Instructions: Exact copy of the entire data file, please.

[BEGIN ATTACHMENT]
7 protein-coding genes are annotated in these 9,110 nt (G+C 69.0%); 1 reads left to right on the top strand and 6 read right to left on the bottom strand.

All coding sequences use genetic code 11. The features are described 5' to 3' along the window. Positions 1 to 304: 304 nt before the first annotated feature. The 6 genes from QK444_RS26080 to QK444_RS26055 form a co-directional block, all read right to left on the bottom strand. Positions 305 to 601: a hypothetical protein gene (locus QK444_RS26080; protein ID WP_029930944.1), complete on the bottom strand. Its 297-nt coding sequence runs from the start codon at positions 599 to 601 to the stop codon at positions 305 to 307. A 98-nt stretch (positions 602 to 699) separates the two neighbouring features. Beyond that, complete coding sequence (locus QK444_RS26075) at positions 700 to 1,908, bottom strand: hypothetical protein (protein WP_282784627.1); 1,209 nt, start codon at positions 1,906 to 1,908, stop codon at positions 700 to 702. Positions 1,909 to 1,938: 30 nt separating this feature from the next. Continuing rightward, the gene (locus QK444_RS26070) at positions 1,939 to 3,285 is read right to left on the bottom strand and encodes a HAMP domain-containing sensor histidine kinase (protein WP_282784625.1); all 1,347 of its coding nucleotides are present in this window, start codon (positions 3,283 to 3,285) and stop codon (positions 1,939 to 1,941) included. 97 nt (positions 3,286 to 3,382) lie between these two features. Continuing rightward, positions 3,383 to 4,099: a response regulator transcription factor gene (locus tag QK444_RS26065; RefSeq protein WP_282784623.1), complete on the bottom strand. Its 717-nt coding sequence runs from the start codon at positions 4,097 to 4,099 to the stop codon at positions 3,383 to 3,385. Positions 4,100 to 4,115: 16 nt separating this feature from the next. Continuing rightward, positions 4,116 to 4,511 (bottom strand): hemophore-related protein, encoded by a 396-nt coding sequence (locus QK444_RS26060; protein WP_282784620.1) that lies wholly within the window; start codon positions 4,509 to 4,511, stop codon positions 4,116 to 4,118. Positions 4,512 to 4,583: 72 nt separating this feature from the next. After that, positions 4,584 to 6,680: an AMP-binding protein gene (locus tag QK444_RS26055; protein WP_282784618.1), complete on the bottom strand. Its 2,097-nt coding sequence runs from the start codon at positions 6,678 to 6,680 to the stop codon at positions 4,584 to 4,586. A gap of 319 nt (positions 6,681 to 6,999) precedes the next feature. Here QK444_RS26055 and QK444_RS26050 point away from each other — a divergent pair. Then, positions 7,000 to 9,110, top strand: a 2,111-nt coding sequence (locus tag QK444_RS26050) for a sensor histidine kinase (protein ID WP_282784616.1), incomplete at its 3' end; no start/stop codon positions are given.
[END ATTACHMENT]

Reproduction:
7 protein-coding genes are annotated in these 9,110 nt (G+C 69.0%); 1 reads left to right on the top strand and 6 read right to left on the bottom strand.

All coding sequences use genetic code 11. The features are described 5' to 3' along the window. Positions 1 to 304: 304 nt before the first annotated feature. The 6 genes from QK444_RS26080 to QK444_RS26055 form a co-directional block, all read right to left on the bottom strand. Positions 305 to 601: a hypothetical protein gene (locus QK444_RS26080; protein ID WP_029930944.1), complete on the bottom strand. Its 297-nt coding sequence runs from the start codon at positions 599 to 601 to the stop codon at positions 305 to 307. A 98-nt stretch (positions 602 to 699) separates the two neighbouring features. Beyond that, complete coding sequence (locus QK444_RS26075) at positions 700 to 1,908, bottom strand: hypothetical protein (protein WP_282784627.1); 1,209 nt, start codon at positions 1,906 to 1,908, stop codon at positions 700 to 702. Positions 1,909 to 1,938: 30 nt separating this feature from the next. Continuing rightward, the gene (locus QK444_RS26070) at positions 1,939 to 3,285 is read right to left on the bottom strand and encodes a HAMP domain-containing sensor histidine kinase (protein WP_282784625.1); all 1,347 of its coding nucleotides are present in this window, start codon (positions 3,283 to 3,285) and stop codon (positions 1,939 to 1,941) included. 97 nt (positions 3,286 to 3,382) lie between these two features. Continuing rightward, positions 3,383 to 4,099: a response regulator transcription factor gene (locus tag QK444_RS26065; RefSeq protein WP_282784623.1), complete on the bottom strand. Its 717-nt coding sequence runs from the start codon at positions 4,097 to 4,099 to the stop codon at positions 3,383 to 3,385. Positions 4,100 to 4,115: 16 nt separating this feature from the next. Continuing rightward, positions 4,116 to 4,511 (bottom strand): hemophore-related protein, encoded by a 396-nt coding sequence (locus QK444_RS26060; protein WP_282784620.1) that lies wholly within the window; start codon positions 4,509 to 4,511, stop codon positions 4,116 to 4,118. Positions 4,512 to 4,583: 72 nt separating this feature from the next. After that, positions 4,584 to 6,680: an AMP-binding protein gene (locus tag QK444_RS26055; protein WP_282784618.1), complete on the bottom strand. Its 2,097-nt coding sequence runs from the start codon at positions 6,678 to 6,680 to the stop codon at positions 4,584 to 4,586. A gap of 319 nt (positions 6,681 to 6,999) precedes the next feature. Here QK444_RS26055 and QK444_RS26050 point away from each other — a divergent pair. Then, positions 7,000 to 9,110, top strand: a 2,111-nt coding sequence (locus tag QK444_RS26050) for a sensor histidine kinase (protein ID WP_282784616.1), incomplete at its 3' end; no start/stop codon positions are given.